1. (a) An otherwise correct charge in a criminal case on reasonable doubt is not reversible error because the term "reasonable doubt" is not defined.
(b) The legal presumption in favor of the innocence of the accused is an instrument of proof on his behalf; and the court should, in every case, charge substantially to the effect that he enters upon the trial with this presumption in his favor, and that it remains with him throughout the trial until his guilt is established by proof sufficient to satisfy the mind and conscience of the jury beyond a reasonable doubt.
2. It is reversible error to charge the jury that "the State has offered the testimony of an accomplice," such charge being an expression of opinion as to what has been proved in the case.
3. Special grounds of an amended motion for new trial, complaining of the admission of evidence, which fail to show (a) that the evidence was objected to when offered, (b) the grounds of objection, and (c) the ruling thereon, are too incomplete for consideration by this court.
Frank Brock was convicted in the Superior Court of Franklin County on an indictment in two counts charging him with robbery, and with procuring, counseling, and commanding other named persons to commit robbery. His motion for a new trial, which was later amended by the addition of 5 special grounds, was denied, and this judgment is assigned as error.
1. The first special ground, designated as ground 4, complains that the trial judge nowhere in his charge sufficiently defined reasonable doubt, nor correctly charged on the presumption of innocence. Where the court charges in effect that the defendant is presumed in law to be innocent until and unless the evidence satisfies the minds and consciences of the jury beyond a reasonable doubt of his guilt, and that, if they do not believe he is guilty beyond a reasonable doubt of the offense charged, it is their duty to acquit, the words "reasonable doubt" are plain and it is not necessary to further interpret the term to the jury. Battle v. State, 103 Ga. 53, 57 (29 S. E. 491); Floyd v. State, 58 Ga. App. 867 (2) (200 S. E. 207). The charge is not subject to criticism on this ground.
The principle that there is a presumption of innocence in favor of the accused, which in itself constitutes an instrument of proof in his behalf, is fundamental to the administration of the criminal law. Coffin v. U. S., 156 U. S. 432 (15 Sup. Ct. 394, 39 L. ed. 481); Butts v. State, 13 Ga. App. 274 (1) (79 S. E. 87). It is therefore error to fail to charge the jury in a criminal case substantially to the effect that the defendant enters upon his trial with the presumption of innocence in his favor, and that this presumption of innocence remains with him throughout the trial and until his guilt is established by proof (Reddick v. State, 11 Ga. App. 150, 74 S. E. 901), and it is also error to fail to charge on that quantum of proof which is necessary to establish guilt beyond a reasonable doubt.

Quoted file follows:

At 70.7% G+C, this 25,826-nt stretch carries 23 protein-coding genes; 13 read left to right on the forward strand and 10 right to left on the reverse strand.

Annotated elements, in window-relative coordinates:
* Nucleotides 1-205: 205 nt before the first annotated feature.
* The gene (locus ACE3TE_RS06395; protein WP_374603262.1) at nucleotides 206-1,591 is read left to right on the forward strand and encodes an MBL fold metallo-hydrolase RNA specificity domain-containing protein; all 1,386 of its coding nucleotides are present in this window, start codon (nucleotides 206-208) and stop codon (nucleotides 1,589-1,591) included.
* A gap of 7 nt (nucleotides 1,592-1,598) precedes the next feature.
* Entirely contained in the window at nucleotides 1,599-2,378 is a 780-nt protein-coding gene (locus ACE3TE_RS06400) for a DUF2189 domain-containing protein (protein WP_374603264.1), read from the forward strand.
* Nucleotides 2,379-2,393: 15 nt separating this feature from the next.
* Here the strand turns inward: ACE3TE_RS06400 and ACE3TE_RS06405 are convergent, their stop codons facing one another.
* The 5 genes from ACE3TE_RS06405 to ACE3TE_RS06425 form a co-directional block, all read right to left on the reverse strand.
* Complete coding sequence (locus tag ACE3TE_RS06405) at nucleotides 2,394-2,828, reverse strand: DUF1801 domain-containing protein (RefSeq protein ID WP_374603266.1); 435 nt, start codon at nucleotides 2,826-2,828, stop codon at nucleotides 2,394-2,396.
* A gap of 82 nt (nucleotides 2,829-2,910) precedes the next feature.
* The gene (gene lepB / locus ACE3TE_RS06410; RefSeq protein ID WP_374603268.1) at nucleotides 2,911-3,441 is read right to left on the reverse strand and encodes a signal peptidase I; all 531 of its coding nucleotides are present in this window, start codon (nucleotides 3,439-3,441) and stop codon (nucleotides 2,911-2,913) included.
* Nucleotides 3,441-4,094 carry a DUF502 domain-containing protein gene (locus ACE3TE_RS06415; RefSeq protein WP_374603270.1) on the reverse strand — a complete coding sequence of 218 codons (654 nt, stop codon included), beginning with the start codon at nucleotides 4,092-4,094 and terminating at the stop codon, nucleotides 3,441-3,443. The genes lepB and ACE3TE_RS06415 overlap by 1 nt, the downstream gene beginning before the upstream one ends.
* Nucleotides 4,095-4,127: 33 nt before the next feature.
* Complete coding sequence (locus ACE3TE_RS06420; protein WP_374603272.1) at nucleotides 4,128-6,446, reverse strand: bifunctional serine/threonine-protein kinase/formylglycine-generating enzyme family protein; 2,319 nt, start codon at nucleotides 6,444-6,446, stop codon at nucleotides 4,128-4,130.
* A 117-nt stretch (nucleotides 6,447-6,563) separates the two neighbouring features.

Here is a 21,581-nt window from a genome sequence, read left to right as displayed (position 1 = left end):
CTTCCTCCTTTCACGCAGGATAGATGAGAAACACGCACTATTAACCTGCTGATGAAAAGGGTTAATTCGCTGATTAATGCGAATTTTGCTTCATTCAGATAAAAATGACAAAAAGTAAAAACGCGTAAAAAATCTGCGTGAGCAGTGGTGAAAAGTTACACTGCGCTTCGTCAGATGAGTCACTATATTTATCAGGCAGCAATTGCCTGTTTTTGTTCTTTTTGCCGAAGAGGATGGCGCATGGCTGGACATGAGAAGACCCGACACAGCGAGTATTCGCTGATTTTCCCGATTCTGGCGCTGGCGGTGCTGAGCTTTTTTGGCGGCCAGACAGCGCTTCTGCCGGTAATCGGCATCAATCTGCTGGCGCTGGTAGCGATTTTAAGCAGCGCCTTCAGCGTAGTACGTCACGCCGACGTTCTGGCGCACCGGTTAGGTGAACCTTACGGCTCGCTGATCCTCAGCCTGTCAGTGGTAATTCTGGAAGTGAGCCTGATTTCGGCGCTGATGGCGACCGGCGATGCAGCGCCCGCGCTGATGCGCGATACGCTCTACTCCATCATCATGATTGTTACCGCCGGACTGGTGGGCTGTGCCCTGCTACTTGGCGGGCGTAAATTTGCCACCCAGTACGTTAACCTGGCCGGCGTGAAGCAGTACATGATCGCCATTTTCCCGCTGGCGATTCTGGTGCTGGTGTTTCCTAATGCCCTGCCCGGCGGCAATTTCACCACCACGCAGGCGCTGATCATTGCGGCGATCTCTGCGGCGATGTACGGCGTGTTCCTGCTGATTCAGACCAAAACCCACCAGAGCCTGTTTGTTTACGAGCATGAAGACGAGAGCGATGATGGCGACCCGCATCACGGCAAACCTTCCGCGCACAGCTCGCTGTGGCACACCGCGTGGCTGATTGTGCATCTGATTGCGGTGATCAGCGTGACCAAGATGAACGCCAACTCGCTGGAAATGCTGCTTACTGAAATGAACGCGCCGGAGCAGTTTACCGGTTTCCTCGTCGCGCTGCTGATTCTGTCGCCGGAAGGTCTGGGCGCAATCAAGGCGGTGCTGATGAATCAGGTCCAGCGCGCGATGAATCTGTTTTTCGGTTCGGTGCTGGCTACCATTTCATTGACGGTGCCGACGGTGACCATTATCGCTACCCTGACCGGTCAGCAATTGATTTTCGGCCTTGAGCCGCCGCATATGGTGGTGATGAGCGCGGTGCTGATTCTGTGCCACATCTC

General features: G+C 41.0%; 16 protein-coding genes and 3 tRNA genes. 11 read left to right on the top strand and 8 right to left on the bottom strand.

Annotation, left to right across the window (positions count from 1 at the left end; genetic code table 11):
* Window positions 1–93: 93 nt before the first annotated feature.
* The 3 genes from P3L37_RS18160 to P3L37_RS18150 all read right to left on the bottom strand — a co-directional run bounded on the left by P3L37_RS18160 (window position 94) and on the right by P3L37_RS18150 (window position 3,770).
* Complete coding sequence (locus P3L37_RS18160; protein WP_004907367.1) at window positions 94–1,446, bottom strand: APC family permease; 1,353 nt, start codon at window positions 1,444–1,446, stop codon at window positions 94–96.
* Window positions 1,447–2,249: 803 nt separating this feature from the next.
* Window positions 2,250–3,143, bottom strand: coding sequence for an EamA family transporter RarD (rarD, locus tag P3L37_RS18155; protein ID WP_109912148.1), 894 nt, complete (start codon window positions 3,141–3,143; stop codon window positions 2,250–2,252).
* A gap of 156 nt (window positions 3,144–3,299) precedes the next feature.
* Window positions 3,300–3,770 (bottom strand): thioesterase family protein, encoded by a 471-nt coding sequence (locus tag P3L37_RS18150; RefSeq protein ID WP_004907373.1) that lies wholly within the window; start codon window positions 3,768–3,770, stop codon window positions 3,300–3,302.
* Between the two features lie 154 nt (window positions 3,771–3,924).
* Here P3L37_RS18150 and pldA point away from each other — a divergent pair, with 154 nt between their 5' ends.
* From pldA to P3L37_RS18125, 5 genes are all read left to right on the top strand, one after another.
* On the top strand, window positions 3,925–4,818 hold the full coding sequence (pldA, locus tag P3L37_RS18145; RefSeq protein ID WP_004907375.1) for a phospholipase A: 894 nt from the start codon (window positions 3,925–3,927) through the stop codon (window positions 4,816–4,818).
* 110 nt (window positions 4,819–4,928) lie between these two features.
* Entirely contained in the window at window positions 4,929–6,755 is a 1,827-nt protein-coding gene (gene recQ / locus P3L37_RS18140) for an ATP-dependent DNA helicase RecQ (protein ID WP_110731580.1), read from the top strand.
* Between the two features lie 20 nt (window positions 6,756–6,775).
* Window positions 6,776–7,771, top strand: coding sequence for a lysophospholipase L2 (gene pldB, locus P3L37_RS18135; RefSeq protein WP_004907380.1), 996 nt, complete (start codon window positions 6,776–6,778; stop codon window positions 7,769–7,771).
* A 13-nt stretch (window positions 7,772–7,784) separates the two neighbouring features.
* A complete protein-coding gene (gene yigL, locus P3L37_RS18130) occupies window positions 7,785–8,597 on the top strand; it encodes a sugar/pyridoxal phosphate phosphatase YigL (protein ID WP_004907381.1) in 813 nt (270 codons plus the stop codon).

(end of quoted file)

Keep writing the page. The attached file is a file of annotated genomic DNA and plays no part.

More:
The charge here, although not so full as it might have been, did substantially meet these requirements, and did not constitute reversible error.
2. Special grounds 5 and 6 complain of errors in the charge on the subject of accomplices. Of these, one is so serious as to necessitate a reversal of this case. The court charged, "The State has offered the testimony of an accomplice." Such statement, which declared the witness to be an accomplice instead of leaving it to the jury to decide from the evidence whether or not this had been proved, is a violation of the inhibition expressed in Code 81-1104 against an expression by the trial court as to what has been proved in the case. Sellers v. State, 41 Ga. App. 572
(153 S. E. 782); Demonia v. State, 69 Ga. App. 862
(27 S. E. 2d 101); Middleton v. State, 72 Ga. App. 817
(35 S. E. 2d 317); Kryder v. State, 57 Ga. App. 200
(194 S. E. 890); Suddeth v. State, 112 Ga. 407
(37 S. E. 747). This case is distinguishable from Hamby v. State, 82 Ga. App. 7
(60 S. E. 2d 635), cited by counsel for the plaintiff in error, in that there the charge, as interpreted by the majority opinion of this court, was not an expression of opinion as to what had been proved but only a statement as to a contention of one of the parties. The court there charged: "The State . . . relies in part on what is known as the testimony of an accomplice. And I give you this principle of law to govern you there." Here the court stated as a fact that the State had offered the testimony of an accomplice. Such an expression of opinion makes reversal mandatory, but it was especially harmful in this case in that the case was based almost in its entirety upon the testimony of three alleged accomplices.
3. Special grounds 7 and 8, complaining of the admission of testimony, are too incomplete for consideration, in that they fail to show that the testimony was objected to at the time it was offered, the grounds of objection, or any ruling thereon. Mapp v. State, 26 Ga. App. 479 (1) (106 S. E. 801). The general grounds of the motion for new trial are not passed upon as the case is to be tried again.
The trial court erred in denying the motion for a new trial for the reasons set out in the second division of this opinion.
Judgment reversed. Gardner, P. J., and Carlisle, J., concur.